May 18, 2013
By their very nature, most large-scale wind farms are fairly remote, making theft and vandalism a very real concern. Here are some ways to deter the damage.
Security of a wind project is a task that typically goes hand in hand with maintaining the assets and assuring high availability for the project owner. Unfortunately, some aspects of project performance can be cut short by the intentional efforts of others, specifically thieves and vandals. They can directly impact the success of a project during and after construction and will effectively diminish the potential profitability of a project, as repairs and replacements must be made.
Theft and Vandalism
While vandalism is probably the biggest security concern for wind turbine owners, copper theft has become a strong second. Copper prices have started to return to their previous decade-high levels of 2008, and with this increased value offer a higher incentive for would-be thieves wishing to gain access and remove power cabling from remote and unattended wind turbines. As one of the most important industrial metals, even recyclable or recycled copper prices have increased, giving rise to new state and federal laws to combat copper theft from businesses across the country. The costs of theft and vandalism on a project are difficult to predict as they are often random events, but projects that fall victim to such losses can face significant downtime and expense. Nearly one third of the cost to make repairs after a copper cable theft is related to the replacement cost of the stolen cable itself.
Even if you have never experienced a theft or act of vandalism, no project is necessarily immune to this type of loss. Projects complacent in their security efforts are often the ones targeted by criminals, and sometimes these events can shut the project down. Federal laws already provide ample language to deter trespassing and attempted damage to energy facilities, including wind projects. In the interest of national security, the U.S. Patriot Act of 2001 amended Title 18, United States Code Section 1366, to include attempted destruction of an energy facility. Since that time it became a federal offense, including severe fines and imprisonment, to damage or attempt to damage the property of an energy facility in the U.S. The amount of damage can be as little as $5,000, or if an attempted offense could have caused a significant interruption or impairment of an energy facility. Laws such as these give state law enforcement additional support to local trespassing laws, such as California’s Penal Code Section 602 (k) where even unenclosed or unfenced areas are covered if there is intent to destroy any property within the boundary. Most states also now have laws that establish distinctions for copper and metal thefts as either misdemeanors or felonies, and lay out minimum and maximum fines and penalties. As of August, 2010, legislation to reduce copper theft has been introduced in every state and passed into law in all but five.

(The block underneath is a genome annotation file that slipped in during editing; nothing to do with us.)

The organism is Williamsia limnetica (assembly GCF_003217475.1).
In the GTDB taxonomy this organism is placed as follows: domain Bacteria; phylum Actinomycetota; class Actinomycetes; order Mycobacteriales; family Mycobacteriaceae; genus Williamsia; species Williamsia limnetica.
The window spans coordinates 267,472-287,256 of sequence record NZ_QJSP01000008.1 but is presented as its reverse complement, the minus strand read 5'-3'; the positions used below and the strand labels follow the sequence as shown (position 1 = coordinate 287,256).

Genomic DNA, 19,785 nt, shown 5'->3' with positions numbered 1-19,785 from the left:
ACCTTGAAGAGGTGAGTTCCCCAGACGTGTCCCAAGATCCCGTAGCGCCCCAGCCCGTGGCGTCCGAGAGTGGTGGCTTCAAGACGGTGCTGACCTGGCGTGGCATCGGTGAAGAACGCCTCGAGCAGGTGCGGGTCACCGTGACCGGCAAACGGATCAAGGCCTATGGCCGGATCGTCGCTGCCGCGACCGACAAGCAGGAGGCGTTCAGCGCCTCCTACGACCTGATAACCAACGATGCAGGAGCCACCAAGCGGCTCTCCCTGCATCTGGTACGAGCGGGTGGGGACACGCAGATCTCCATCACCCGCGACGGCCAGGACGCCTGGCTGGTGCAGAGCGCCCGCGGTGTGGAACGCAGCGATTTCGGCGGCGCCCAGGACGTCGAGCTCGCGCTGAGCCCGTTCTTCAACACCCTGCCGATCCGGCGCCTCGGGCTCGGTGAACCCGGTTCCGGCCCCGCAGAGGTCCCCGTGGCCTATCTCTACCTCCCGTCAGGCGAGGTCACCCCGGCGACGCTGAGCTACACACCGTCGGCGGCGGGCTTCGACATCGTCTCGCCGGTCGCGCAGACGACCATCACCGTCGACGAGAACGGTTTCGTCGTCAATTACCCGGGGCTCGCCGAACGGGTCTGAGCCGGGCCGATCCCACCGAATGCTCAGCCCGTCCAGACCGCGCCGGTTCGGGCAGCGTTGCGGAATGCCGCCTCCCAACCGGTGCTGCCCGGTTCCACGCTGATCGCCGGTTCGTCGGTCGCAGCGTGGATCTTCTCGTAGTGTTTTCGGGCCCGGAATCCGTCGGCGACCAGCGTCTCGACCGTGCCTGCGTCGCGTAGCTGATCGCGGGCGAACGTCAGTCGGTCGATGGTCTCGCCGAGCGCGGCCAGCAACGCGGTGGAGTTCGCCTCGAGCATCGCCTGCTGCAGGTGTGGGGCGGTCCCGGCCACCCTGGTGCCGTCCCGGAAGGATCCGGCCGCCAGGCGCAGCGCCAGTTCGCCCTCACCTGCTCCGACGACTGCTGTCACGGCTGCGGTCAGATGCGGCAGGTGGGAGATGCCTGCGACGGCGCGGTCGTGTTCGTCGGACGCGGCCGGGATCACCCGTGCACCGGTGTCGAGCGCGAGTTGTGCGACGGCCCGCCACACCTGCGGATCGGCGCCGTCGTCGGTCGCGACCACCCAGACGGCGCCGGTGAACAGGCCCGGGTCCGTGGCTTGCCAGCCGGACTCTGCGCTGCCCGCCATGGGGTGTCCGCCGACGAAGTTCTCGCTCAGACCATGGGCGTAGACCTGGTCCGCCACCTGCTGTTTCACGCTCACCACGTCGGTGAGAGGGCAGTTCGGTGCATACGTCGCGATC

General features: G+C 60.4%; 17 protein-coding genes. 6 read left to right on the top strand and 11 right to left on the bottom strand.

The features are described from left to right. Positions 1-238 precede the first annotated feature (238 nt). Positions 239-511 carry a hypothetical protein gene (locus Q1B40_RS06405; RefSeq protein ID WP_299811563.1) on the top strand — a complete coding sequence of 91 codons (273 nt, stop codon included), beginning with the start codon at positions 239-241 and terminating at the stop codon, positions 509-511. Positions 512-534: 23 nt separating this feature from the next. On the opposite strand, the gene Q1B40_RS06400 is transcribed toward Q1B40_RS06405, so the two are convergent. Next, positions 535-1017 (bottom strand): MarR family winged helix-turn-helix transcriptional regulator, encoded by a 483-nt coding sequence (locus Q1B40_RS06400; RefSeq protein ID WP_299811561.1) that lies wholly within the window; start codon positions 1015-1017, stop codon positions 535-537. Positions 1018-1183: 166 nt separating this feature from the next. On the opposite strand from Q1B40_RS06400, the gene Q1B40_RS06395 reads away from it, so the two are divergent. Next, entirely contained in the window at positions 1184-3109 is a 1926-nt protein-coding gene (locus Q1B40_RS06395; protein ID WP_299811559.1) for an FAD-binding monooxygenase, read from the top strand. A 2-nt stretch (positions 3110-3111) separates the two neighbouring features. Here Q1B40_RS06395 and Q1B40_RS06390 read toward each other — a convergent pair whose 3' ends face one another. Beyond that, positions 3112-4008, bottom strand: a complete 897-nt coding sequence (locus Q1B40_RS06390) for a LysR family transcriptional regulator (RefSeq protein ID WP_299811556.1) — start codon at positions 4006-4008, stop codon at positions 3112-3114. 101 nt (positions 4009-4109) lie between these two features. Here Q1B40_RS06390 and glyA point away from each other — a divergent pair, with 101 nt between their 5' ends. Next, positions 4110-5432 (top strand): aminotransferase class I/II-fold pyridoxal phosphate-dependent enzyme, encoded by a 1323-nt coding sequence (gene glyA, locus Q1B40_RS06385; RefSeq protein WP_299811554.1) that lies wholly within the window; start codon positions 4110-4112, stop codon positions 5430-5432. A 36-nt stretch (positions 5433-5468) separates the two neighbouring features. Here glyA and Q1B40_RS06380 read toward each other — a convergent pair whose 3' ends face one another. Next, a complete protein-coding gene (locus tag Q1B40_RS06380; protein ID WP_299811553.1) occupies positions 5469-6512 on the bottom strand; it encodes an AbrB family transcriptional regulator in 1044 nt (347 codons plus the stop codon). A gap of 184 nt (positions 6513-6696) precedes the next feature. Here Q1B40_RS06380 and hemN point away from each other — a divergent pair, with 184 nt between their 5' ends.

Probably the best way to help control wind project theft and vandalism is to develop a thorough and sensible security plan before the start of construction, and to pass the procedures on to the post-construction O&M team. Use of proper lighting, alarm systems, fencing, and deployment of security patrol services are as important during construction as they are during commercial operations. The act of consistent and routine inventory of field spares should be made the responsibility of an assigned employee, ensuring that high-value materials are properly recorded when brought on site and also when they are used.
In high-theft areas, patrols and other forms of proactive security may be necessary. Due to the remoteness of wind projects, passive systems can be employed in most instances. For an unattended project application of door “trip switches” or perimeter alarms can be tied into the systems’ SCADA network, allowing remote centers to call local law enforcement or security teams. Since thieves will be less inclined to attempt a theft if they cannot readily enter and exit the site, mechanical security locking devices such as McGard bolts can help. Also, local law enforcement should be encouraged to patrol the area at night, and local residents can act as another form of security. With a proactive plan and diligent observation it is possible to keep a small nuisance from becoming a major problem.
is vice president for Rev1 Renewables, an energy services company supporting wind, solar, and biomass clients worldwide. To learn more call (866) 738-1669, or go online to www.rev1renewables.com.